It’s simple and tasty but next time I’ll use vegetable oil instead of olive oil–that’s a personal preference because I don’t really like the taste of olive oil.
Easy Vegan Tofu Mayo
–7oz silken tofu –1/3 cup oil –1TBS lemon juice –1tsp vinegar –1 tsp (or more to your taste) dijon mustard –1/4-1/2 tsp sea salt (to your taste)
Place all of the ingredients in the cup of an immersion blender and blend until smooth and thick. Add a little more lemon juice if too thick. It should look exactly like mayo and spread easily. If you don’t have silken tofu, you can try it with the firm option, but it won’t be as velvety.
That’s IT. Nothing fancy. Easy peasy lemon squeezy. And VERY healthy; packed with protein thanks to the tofu.
After I removed the messy, encroaching ficus tree, I decided to replace the empty space with something edible.
I selected a pomegranate, Valencia orange, and a fig. I chose the Diana variety because it looked so adorable, almost like it was decorated for the holidays.
I know you’re supposed to remove any fruit the first year because it’ll encourage stronger root growth, but I’m going to let these guys ripen first and eat them.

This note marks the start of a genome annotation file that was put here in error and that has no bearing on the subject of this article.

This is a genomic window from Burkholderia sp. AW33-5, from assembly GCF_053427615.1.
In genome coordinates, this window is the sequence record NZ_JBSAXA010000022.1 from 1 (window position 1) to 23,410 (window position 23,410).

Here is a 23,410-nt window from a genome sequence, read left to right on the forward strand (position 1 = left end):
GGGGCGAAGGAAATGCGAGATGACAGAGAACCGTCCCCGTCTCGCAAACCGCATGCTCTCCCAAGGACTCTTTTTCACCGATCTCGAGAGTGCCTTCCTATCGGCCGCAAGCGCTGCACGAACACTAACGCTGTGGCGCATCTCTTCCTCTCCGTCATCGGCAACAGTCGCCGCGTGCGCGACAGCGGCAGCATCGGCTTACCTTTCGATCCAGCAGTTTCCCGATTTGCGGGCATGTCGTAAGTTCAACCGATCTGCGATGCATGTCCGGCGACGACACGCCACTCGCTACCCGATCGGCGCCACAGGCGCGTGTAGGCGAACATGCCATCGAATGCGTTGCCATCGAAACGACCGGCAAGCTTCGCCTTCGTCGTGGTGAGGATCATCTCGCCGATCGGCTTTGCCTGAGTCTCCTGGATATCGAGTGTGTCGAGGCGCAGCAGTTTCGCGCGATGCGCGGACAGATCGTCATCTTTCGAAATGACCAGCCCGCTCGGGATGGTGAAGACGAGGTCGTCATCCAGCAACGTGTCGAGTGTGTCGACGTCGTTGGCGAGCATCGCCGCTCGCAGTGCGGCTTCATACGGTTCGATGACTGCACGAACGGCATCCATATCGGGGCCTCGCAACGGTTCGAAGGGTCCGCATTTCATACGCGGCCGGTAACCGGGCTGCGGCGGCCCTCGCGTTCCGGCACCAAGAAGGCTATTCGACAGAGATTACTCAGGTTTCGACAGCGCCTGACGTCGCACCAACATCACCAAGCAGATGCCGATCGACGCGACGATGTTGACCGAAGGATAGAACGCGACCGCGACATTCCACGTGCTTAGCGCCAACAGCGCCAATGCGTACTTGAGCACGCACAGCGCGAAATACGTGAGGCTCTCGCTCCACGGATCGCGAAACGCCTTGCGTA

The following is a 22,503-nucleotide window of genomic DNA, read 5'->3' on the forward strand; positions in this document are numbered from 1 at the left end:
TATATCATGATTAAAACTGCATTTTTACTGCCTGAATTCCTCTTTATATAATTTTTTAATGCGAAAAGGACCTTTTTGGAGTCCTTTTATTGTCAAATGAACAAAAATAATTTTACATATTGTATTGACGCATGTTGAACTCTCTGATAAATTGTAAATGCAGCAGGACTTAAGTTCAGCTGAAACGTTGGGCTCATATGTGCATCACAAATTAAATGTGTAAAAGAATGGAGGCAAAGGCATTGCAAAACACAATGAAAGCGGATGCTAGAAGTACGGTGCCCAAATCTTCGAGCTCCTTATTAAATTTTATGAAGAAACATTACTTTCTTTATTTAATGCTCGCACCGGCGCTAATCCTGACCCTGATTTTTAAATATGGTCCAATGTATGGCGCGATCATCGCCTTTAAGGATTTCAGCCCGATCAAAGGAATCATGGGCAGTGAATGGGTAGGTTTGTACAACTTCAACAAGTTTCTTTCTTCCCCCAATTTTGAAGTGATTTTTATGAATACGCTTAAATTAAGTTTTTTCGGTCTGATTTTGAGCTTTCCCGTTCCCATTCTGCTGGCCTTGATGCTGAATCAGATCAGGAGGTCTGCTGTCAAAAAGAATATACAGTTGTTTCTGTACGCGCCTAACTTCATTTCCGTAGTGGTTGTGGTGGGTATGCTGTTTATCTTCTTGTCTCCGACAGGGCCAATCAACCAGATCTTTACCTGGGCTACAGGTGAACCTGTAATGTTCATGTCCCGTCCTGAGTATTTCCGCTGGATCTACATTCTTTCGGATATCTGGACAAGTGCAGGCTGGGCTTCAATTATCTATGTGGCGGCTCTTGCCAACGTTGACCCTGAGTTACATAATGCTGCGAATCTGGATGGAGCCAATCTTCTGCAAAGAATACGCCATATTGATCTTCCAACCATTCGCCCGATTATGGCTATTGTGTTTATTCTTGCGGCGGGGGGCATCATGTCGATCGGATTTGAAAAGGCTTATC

This golden fig is soft and ready to eat; incredibly sweet–tropical with hints of banana and pineapple.
What’s funny is that I learned that fig is a member of the ficus family, so to avoid any invasive root damage, I planted it about fifty feet away from the house. The guy at the nursery said that would be far enough away to be safe.
So yummy, not too crunchy with seeds like other figs. It was absolutely delicious and juicy. Dried figs are great, but this one fresh off the tree was such a treat!
This is the end of the month, almost the end of the year, and tomorrow’s full moon will beguile us with a spectacular lunar eclipse.
I don’t care how you pronounce it, but I need to share my secret love for potatoes and there’s a recipe at the end.
Specifically, the much maligned WHITE potato: simple, sturdy, earthy.
On the last day of my most recent visit to the Angels, sadly, a very long time ago, DIL thoughtfully made a special going home dinner for me, all from scratch by the way, which made it even more wonderful.
There was vegan lasagna with a side of roasted potatoes and apple crumble. The lasagna was made with chard and kale from the garden and was SO VERY YUMMY and healthy.